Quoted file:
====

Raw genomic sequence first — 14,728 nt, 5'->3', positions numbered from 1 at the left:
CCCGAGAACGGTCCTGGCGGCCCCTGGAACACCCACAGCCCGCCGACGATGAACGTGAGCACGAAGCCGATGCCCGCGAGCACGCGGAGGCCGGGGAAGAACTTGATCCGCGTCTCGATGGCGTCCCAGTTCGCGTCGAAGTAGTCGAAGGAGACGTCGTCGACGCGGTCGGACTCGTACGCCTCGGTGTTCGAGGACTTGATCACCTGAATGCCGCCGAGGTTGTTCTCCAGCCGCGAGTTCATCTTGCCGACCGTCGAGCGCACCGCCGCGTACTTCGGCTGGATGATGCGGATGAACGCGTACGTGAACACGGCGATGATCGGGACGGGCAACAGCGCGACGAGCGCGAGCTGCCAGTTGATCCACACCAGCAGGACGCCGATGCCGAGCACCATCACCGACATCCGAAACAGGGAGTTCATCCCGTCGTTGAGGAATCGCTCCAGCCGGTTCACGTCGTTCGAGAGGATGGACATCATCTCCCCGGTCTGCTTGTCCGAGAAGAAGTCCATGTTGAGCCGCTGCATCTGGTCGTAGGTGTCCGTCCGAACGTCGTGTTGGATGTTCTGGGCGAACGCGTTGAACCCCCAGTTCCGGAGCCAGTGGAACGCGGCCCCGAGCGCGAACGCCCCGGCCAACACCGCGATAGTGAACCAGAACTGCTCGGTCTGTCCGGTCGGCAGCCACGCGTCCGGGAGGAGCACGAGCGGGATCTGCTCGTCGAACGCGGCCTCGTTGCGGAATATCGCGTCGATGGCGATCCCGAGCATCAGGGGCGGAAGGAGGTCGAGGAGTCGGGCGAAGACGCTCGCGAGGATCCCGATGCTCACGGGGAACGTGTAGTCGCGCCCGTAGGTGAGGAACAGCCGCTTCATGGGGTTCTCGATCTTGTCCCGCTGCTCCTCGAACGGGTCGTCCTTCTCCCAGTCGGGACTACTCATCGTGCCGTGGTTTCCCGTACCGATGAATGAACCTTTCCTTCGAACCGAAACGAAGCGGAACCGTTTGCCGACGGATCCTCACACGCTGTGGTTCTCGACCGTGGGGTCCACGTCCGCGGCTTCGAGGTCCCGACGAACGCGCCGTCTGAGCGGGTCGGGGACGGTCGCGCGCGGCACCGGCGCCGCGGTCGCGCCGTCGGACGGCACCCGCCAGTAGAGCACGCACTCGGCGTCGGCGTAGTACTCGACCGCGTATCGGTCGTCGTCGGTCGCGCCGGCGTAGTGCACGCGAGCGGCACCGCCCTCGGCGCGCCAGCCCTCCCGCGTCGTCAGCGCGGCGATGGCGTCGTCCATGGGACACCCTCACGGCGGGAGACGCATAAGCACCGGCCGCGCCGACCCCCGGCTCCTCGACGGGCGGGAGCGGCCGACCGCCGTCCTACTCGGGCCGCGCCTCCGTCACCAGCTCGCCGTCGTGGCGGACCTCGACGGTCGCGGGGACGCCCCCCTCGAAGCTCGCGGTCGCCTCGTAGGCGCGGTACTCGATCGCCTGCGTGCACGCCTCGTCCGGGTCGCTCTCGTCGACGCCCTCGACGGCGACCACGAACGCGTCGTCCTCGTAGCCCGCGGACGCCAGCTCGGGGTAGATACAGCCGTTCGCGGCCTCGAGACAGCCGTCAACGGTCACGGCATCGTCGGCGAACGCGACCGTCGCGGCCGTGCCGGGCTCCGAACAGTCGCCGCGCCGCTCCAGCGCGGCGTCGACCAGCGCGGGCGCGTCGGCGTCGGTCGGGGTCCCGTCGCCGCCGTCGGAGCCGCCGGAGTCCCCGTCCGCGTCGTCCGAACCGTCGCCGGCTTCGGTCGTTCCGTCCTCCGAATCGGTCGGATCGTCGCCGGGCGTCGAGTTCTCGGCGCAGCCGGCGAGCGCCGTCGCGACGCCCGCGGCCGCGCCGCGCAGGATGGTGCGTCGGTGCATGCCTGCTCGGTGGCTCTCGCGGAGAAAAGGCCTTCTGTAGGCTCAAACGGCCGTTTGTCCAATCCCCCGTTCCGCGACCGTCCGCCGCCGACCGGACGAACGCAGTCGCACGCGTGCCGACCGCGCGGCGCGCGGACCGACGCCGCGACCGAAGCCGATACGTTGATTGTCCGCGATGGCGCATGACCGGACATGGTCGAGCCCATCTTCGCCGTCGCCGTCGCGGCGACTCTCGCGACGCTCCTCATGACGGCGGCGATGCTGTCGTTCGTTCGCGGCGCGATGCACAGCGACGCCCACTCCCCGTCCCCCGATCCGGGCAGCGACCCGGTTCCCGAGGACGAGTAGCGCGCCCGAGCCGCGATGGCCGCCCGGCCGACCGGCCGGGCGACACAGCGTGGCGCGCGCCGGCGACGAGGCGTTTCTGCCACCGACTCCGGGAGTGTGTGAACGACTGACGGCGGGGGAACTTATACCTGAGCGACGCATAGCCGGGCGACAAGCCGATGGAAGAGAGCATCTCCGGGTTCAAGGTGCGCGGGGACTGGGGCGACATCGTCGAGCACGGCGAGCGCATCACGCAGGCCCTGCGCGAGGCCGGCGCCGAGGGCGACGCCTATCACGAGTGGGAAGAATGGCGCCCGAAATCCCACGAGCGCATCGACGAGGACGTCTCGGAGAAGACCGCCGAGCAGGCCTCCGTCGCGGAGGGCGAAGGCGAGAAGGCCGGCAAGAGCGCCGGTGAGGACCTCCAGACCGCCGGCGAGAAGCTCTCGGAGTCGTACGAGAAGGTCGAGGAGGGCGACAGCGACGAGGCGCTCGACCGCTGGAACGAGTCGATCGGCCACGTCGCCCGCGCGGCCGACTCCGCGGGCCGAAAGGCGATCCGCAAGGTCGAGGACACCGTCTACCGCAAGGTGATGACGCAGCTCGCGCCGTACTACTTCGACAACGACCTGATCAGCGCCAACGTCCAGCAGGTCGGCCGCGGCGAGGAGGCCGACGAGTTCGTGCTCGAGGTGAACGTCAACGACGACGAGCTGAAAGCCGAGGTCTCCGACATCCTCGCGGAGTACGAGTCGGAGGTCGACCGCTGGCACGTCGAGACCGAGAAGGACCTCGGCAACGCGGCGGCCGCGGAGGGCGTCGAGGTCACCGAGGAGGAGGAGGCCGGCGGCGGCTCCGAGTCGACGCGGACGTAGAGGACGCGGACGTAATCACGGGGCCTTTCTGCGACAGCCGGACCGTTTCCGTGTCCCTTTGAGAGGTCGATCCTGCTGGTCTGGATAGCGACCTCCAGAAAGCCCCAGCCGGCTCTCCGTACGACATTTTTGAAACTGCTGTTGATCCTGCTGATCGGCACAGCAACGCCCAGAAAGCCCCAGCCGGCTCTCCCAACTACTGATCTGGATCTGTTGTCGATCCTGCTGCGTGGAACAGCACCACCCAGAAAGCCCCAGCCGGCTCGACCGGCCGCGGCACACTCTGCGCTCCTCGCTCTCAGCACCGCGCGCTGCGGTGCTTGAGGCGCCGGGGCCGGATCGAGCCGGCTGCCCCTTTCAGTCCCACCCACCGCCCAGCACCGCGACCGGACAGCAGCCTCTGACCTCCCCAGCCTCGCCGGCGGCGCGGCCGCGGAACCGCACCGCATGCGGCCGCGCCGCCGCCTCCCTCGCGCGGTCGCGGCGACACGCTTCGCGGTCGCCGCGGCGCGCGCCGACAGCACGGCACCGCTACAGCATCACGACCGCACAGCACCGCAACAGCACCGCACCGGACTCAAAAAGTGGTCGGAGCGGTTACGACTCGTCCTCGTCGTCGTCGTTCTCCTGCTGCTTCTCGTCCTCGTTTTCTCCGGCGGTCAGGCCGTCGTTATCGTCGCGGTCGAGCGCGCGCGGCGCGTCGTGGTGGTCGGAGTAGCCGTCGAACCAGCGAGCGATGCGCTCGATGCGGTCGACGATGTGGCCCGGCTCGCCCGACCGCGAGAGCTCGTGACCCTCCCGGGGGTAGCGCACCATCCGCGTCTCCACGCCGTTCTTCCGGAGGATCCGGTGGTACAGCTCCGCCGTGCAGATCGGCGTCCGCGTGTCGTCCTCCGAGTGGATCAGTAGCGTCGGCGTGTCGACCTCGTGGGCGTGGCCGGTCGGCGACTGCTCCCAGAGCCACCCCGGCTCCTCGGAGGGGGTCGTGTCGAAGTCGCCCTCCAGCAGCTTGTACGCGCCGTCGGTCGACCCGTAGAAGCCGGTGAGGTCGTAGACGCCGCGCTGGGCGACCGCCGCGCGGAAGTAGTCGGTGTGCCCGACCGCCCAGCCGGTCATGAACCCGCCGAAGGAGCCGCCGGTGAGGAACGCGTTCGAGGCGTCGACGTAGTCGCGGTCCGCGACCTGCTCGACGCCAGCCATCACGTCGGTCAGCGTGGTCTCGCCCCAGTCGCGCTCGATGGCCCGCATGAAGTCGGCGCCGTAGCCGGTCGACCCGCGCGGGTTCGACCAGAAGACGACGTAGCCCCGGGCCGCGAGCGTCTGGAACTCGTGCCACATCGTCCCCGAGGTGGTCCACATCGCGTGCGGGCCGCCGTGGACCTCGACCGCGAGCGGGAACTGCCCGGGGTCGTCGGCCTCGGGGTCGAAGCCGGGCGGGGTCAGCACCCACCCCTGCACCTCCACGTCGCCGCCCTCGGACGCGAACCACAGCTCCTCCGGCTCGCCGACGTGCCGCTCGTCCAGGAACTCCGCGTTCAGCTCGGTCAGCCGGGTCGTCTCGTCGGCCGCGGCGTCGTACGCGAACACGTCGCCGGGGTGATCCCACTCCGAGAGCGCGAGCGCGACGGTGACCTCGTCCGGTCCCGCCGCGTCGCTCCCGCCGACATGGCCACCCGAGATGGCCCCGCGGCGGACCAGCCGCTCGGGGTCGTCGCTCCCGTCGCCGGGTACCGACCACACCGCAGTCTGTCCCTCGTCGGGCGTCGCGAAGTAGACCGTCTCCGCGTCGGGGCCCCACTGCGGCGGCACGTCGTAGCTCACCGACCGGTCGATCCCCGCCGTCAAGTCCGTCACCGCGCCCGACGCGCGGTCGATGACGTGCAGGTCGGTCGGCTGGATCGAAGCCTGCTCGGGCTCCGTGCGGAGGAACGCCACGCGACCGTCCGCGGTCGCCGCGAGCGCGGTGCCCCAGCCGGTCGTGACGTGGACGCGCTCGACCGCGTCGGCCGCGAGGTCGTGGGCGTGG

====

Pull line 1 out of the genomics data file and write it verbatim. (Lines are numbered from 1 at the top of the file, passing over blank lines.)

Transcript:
Raw genomic sequence first — 14,728 nt, 5'->3', positions numbered from 1 at the left: